Thank you for expressing what I have been experiencing since becoming a Christian 10 years ago. I am a very intelligent and opinionated woman. I've always had my own mind. When I get together with other couples, I find I have more in common with the men (politics, theology, sports) than I do with the women (homemaking, sewing, baking) and I tend to find myself the only woman in the group of men. What's wrong with me? Why am I such a terrible "woman?" I just don't have feminine interests. I fight being submissive, gentle-spirited, feminine. I'd rather wear jeans and a ponytail than a dress and do my hair nice. It has been discouraging and, to make matters worse, God has given me three girls to raise. How can I raise them to be godly women when I am not one myself? I don't know where to turn to ask, "Please help me be a woman." Sounds silly . . I am a woman, but I know in my heart that I am not a Woman as God intended one to be.

Thanks for letting my bear my heart,
Jennifer

Anonymous said...

Jess- I posted this over at the shed in non-contro, but in case you missed it I thought I'd post it here for you to see- ~flyingmom~

I LOVED what you wrote today. This so describes the struggle I've dealt with in my own heart and mind:

Quote:
Growing up, I struggled so much with how I was made... competitive, outspoken, opinionated, and strong-willed. In my mind, I was built more for the debate team than for home-ec. Built more to be the leader than to follow. Built more for greatness & achievement (I thought) in political office than for the quietly serving my family in the home. When I was in college, this all came to a head, and I found myself asking God, "WHY DID YOU MAKE ME THIS WAY?!?!?!?!? Why didn't you make me a man? Why do you tell me to 'keep a quiet heart', and to 'submit'?"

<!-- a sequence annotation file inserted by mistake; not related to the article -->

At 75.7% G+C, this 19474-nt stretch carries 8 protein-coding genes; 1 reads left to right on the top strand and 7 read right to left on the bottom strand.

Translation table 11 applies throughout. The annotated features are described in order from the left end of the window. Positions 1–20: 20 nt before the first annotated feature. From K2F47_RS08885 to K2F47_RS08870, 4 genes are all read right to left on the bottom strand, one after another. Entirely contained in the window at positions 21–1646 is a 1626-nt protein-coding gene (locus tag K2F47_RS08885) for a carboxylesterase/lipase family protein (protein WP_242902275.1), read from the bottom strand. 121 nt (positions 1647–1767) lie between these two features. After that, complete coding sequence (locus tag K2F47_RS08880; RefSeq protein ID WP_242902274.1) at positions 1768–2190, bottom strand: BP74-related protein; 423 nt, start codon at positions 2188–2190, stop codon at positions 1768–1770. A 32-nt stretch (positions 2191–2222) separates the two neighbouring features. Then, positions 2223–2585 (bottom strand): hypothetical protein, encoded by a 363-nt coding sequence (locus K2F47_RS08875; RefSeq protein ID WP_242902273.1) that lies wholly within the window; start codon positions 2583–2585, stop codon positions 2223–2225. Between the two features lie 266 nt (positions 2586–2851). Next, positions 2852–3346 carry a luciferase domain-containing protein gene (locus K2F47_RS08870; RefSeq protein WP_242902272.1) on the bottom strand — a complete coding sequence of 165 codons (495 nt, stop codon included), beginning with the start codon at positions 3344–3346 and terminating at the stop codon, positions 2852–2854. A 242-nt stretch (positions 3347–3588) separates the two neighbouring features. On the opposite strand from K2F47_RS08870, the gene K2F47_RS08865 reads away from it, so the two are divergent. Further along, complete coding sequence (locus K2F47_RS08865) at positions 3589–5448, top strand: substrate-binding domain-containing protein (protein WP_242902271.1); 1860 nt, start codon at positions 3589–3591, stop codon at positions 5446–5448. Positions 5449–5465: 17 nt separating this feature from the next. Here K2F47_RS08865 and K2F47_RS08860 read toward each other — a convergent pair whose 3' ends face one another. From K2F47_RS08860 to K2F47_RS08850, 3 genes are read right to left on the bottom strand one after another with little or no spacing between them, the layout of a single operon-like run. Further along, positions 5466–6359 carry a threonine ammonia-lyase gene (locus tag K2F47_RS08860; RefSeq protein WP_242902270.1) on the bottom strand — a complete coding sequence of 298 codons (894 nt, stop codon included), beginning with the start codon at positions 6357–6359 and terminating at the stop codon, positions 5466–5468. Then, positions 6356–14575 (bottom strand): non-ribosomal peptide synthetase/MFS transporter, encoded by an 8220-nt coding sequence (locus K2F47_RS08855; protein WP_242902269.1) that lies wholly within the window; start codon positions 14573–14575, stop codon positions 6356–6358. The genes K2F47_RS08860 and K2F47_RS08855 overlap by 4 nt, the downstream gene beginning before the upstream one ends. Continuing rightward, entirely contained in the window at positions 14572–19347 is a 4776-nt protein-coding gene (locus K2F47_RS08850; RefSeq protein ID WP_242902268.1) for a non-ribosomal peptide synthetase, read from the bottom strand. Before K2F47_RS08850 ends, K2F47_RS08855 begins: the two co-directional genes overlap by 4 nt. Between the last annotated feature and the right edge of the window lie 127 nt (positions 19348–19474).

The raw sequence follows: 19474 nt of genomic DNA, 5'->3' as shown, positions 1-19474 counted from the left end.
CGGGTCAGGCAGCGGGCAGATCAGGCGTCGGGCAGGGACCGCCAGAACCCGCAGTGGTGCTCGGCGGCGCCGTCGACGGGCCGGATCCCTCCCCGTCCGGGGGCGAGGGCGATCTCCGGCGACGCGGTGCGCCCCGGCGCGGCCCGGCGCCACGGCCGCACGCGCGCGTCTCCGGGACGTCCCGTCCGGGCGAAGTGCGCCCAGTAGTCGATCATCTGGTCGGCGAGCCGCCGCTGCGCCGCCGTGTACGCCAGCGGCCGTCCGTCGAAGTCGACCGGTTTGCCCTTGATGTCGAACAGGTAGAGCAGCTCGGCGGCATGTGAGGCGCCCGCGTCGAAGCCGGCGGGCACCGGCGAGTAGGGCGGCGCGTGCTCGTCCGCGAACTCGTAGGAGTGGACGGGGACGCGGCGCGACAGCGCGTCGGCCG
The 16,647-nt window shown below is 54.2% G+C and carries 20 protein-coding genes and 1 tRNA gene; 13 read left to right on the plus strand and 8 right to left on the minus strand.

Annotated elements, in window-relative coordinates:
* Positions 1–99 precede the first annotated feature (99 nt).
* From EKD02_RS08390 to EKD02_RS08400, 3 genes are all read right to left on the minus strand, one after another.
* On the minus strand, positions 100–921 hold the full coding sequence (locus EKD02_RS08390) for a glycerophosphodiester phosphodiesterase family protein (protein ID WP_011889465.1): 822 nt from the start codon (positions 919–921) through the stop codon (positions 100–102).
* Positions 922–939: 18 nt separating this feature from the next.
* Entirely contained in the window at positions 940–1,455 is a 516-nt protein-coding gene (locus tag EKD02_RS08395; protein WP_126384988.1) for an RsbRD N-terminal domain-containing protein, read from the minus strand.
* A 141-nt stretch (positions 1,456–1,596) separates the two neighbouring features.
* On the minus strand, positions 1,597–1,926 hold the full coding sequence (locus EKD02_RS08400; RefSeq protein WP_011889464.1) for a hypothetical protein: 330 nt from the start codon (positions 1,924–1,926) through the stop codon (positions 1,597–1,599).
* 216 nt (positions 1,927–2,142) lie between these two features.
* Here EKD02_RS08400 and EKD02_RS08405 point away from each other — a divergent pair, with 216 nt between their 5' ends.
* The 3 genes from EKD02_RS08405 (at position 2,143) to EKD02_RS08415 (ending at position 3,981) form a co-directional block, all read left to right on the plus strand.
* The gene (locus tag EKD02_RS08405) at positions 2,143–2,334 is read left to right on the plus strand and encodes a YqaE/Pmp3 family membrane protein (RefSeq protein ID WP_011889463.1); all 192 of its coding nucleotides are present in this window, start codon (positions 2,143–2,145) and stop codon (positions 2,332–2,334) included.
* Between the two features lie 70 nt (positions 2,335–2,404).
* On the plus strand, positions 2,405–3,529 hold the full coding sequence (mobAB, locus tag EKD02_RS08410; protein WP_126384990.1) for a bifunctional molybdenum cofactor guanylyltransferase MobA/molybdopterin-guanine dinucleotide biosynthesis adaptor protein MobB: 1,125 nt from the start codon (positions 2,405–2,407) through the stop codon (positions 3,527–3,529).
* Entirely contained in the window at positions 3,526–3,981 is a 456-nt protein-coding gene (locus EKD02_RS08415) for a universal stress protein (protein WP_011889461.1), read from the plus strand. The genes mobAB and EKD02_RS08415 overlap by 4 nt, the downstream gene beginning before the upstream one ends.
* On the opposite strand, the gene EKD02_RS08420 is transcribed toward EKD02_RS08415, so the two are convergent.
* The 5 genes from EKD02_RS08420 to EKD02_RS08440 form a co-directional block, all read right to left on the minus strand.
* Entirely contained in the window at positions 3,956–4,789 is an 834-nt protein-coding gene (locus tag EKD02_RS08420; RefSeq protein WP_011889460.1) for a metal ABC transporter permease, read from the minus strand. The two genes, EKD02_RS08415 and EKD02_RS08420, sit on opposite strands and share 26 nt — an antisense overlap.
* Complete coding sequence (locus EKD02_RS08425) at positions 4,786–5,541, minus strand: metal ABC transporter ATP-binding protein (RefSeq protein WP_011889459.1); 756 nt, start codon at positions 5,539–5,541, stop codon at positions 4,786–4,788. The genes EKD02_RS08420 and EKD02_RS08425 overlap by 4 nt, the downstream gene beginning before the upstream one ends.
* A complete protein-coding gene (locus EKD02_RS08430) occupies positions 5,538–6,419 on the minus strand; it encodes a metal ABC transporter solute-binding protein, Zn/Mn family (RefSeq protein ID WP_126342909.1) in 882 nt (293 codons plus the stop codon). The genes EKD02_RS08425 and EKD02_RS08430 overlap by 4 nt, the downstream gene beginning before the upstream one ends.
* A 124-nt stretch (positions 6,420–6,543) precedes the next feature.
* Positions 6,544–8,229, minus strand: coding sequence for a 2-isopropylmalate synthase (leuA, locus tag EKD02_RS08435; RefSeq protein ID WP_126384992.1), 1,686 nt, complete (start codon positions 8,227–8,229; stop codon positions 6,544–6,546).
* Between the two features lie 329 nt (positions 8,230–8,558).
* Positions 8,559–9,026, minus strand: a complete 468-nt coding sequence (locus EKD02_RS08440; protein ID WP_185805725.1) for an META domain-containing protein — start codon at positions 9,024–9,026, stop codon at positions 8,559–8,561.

I think, maybe... I'm not done thinking about it, but I think he made me this way because it is the right counter-balance to my ULTRA steady dh. I need to work on reigning myself in sometimes and cultivating that "meek and quiet" spirit but I do think too that so much of what makes me a good leader, driven, etc. also makes me a good helpmeet for MY particular dh. He's a steady so wants a confident, capable wife who can just *handle* things and not bother him with the mundane. The better I run run our home, balance our checkbook, plan a menu, cook, handle insurance people, etc. the better he feels about himself. I'm starting to wonder if maybe the personality traits that I've lamanted for so long in myself aren't so bad- maybe they were put in me for the express purpose of being the right helpmeet to *my* dh.

Anyway, I know I rambled a bit, but I just wanted to say thanks- what you wrote today was helpful to me!

NCLighthousekeeper said...

I just found your blog this week, and am enjoying it very much. I related to this post, in particular, as I also am somewhat of a "leader", I went to a liberal women's college which preached feminism and lambasted femininity, I grew up in a strongly matriarchal family. The Lord has had a lot of work to do in me over the years...but I am much the better woman for yielding to His design and plan. Thanks for putting down your thoughts so well.
<><
Beth

Kara said...

This post again reminds me to be thankful for my family. Many of your posts for me highlight how ones "bringing up" impacts them for...well, for a long time!